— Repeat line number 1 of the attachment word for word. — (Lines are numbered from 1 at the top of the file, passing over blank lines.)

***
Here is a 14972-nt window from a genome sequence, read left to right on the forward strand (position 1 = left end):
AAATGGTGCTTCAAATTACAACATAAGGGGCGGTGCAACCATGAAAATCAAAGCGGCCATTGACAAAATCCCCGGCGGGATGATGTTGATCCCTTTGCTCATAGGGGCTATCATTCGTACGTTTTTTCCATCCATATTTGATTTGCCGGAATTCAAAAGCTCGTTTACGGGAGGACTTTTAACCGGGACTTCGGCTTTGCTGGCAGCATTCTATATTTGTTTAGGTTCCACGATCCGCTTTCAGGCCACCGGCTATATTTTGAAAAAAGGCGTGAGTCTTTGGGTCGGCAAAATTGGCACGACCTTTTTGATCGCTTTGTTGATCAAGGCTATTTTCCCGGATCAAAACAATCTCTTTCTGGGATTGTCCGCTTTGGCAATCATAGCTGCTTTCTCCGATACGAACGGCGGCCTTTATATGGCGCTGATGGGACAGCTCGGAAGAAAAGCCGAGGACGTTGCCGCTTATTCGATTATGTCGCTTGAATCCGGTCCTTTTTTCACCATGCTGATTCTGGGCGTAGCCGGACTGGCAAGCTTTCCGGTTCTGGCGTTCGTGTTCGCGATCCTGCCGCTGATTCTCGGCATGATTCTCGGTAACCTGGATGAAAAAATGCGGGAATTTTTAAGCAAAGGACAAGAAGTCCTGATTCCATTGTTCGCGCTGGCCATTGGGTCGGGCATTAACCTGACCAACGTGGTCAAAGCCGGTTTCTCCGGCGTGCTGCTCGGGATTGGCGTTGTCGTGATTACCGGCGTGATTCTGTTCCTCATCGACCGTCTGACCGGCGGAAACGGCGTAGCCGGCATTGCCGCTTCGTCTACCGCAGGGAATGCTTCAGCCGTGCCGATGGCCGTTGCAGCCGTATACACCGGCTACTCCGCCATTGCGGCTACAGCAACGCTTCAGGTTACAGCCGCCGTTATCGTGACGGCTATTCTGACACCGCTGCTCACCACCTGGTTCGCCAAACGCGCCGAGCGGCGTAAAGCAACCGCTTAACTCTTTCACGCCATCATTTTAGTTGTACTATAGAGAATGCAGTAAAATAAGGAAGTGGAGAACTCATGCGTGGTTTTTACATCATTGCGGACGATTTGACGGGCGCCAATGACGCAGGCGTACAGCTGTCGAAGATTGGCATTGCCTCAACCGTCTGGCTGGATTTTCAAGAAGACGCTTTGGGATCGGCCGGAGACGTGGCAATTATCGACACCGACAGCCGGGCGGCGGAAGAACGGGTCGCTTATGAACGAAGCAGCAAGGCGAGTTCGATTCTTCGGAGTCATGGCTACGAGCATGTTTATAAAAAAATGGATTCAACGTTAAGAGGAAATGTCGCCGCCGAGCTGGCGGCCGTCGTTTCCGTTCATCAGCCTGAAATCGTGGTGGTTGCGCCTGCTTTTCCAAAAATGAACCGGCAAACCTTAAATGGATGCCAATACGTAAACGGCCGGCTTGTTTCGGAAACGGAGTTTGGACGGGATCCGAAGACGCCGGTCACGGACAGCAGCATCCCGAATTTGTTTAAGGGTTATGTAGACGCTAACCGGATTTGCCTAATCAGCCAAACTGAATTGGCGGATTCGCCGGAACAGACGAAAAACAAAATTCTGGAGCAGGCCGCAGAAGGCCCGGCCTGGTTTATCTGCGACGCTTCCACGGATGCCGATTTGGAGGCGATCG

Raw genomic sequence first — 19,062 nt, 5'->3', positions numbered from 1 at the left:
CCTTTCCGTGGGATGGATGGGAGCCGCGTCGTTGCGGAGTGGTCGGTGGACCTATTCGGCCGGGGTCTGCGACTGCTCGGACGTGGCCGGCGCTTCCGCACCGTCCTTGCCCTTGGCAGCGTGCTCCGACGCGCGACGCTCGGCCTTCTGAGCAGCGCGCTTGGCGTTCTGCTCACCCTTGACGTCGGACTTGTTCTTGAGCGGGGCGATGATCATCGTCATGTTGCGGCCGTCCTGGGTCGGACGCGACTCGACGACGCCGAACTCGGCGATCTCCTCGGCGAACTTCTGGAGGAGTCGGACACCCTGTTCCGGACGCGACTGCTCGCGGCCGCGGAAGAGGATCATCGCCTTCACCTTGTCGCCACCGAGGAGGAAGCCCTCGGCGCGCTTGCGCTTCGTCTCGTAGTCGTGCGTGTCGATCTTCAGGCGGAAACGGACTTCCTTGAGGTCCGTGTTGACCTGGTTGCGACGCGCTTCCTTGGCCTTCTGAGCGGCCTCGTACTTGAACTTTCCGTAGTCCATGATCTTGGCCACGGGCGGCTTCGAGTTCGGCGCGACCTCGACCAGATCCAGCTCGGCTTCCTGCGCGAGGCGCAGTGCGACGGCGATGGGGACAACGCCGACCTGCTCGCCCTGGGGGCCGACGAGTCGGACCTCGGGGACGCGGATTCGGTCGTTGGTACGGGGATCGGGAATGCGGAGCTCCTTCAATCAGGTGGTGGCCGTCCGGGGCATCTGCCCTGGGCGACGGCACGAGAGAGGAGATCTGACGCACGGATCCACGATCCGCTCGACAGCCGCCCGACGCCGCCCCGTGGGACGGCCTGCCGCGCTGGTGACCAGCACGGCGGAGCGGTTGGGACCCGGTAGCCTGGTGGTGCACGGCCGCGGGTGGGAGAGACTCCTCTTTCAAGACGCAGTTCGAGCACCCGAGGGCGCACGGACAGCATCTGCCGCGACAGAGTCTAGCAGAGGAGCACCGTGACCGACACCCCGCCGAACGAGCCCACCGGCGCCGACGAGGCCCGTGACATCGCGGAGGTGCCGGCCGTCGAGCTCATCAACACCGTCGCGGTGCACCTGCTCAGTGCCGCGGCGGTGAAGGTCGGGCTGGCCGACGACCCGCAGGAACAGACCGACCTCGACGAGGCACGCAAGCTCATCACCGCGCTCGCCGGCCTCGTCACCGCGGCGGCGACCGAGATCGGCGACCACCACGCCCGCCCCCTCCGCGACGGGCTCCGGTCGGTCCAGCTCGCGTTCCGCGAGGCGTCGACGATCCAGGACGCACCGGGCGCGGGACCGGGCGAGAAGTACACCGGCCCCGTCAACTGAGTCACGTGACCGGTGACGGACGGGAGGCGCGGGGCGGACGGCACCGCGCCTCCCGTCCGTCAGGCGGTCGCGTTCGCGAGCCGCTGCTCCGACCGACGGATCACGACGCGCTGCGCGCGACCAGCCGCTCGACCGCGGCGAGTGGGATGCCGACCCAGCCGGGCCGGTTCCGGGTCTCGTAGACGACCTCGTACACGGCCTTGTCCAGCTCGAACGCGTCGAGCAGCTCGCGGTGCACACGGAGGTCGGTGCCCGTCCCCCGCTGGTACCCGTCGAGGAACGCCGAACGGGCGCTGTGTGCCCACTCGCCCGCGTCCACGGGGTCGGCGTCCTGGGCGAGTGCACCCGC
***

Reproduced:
Here is a 14972-nt window from a genome sequence, read left to right on the forward strand (position 1 = left end):